Germanic Languages | German Culture In Translation
G364 | 26107 | Weiner
G364 German Culture in Translation (3 cr.)
Professor Marc A. Weiner
BH668; tel. 5-2033; email@example.com
Office Hours: MT xx-xx
Topic: Opera and German Culture
If thereís one thing people think of when they think of Germany,
Austria, and Switzerland (aside from the Oktoberfest,
Neuschwanstein, and the best chocolate cake anywhere), itís the
prominent role music has played in those foreign countriesí
culture. Itís a clichť that the pomp and elegance of the German and
Austrian aristocracy were accompanied by works of the greatest
composers in history, but itís also true that classical music
continues to play a role in these countries quite unlike anything
found elsewhere. And while the symphony, chamber music, and the art
song still comprise an important part of the cultural life of German-
speaking Europe, itís the opera that most dramatically demonstrates
a central position with long-standing roots in the vibrant cultural
life and history of these countries. Itís no coincidence that
Germany alone still has over eighty opera houses that are, for the
most part, state funded, and that their performances remain well
attended and are often sold out well ahead of time, because since it
moved from the exclusive domain of the court theater into the more
public arena, opera always was, and continues to be, at the heart of
the cultural imagination of German-speaking Europe.
The goal of this course will be to examine in what ways the most
celebrated operatic works of the past 200 years demonstrate the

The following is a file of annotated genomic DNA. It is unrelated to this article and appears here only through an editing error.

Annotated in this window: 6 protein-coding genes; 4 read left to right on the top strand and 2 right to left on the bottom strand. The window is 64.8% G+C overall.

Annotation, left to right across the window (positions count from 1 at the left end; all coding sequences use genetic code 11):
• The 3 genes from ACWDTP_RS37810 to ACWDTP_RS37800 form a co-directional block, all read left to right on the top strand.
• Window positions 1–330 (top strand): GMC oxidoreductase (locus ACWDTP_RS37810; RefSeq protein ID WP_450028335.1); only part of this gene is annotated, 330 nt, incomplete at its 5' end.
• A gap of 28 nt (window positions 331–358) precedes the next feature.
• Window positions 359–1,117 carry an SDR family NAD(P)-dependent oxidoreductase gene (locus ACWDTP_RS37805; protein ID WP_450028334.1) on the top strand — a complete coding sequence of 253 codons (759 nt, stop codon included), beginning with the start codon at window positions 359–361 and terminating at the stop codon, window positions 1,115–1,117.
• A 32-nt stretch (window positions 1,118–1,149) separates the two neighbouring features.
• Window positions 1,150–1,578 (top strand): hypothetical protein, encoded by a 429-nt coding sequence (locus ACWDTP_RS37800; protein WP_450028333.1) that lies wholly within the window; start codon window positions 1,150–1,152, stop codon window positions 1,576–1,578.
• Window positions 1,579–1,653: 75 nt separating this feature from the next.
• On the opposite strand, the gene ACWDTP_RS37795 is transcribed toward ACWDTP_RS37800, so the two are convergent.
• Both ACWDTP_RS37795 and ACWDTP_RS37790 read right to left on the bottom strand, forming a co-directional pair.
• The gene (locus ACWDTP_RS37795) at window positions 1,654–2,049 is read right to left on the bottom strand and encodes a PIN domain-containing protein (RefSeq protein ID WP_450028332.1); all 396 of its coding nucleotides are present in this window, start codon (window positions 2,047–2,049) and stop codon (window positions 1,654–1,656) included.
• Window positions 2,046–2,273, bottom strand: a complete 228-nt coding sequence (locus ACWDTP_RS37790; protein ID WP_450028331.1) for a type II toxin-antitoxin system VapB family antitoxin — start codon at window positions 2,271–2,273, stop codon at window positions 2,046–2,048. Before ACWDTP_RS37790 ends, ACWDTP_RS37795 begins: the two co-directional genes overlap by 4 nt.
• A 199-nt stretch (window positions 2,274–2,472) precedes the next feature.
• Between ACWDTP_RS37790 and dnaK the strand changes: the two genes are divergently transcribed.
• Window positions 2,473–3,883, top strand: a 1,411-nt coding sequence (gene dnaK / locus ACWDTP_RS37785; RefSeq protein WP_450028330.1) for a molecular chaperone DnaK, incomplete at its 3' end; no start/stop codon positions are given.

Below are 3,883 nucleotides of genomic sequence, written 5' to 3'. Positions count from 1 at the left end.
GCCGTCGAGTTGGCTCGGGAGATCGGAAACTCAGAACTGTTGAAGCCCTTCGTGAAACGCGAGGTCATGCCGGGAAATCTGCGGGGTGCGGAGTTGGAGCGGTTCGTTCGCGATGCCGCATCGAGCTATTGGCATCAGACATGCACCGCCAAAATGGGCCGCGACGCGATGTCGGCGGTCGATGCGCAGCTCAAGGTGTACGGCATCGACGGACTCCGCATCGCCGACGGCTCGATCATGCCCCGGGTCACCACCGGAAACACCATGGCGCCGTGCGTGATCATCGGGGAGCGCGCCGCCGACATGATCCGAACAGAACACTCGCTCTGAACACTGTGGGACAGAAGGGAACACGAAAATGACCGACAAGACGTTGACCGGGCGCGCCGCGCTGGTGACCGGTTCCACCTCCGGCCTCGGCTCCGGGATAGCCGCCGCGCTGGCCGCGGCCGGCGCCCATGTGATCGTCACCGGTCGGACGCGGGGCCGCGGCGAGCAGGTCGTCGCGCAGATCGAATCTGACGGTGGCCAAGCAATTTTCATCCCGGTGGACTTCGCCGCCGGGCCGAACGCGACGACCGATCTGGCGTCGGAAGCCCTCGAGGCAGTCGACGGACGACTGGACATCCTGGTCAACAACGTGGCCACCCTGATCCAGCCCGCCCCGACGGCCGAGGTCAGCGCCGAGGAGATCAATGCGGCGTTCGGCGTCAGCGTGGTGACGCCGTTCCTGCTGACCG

close connection between the interests of their time and the
aesthetic material of which they are made. We will engage with a
number of the most famous German and Austrian operas from the late
18th century to the 1970s, and will discuss them within their given
cultural context. In addition to analyzing some of the major works
of (in this order) Mozart, Beethoven, Wagner, Strauss, Pfitzner,
Berg, Weil, and Reimann, we will also read some of these composersí
fiction and essays, examine various (and often competing) approaches
to critical interpretation (biographical, psychoanalytical, symbolic-
epistemological, culturally reconstructivist, modernist vs.
postmodernist, and feminist), discuss current debates concerning how
one may legitimately make arguments about a given culture based on
analysis of a given opera, and we will also examine the various
assumptions at stake in the staging practices of different times.
No knowledge of German, Music Theory, or the ability to read music
is required. The only prerequisite is a willingness to participate
actively in a dialog with the group and the instructor on the texts
and the cultural issues against which they can be read. In lieu of
a paper, students will be asked to present to the class in the final
week of the course, preceding exam week, the results of an
independent research project, the subject of which will have been
agreed upon by the student and the instructor, and to lead the class
in a following discussion (altogether ca. 30-35 minutes). There
will be one midterm exam (on April 7) and one final exam. Grades
will be based on, in equal parts, the two exams, the report to the
class, and participation.
Brecht, Bertolt. The Rise and Fall of the City of Mahagony and The
Seven Deadly Sins.
Arcade Publishing, 1996
Fischer, Burton D. Richard Strauss, Salome.
Opera Journeys Publishing, 2002
Schikaneder, Emanuel & Wolfgang A. Mozart. The Magic Flute.
G. Schirmer; 1986
Wagner, Richard. Pilgrimage to Beethoven and Other Essays. Trans.
William Ashton Ellis.
Lincoln: U of Nebraska P, 1994.
The Ring of the Nibelung. Trans. Andrew Porter.
W. W. Norton & Company, 1977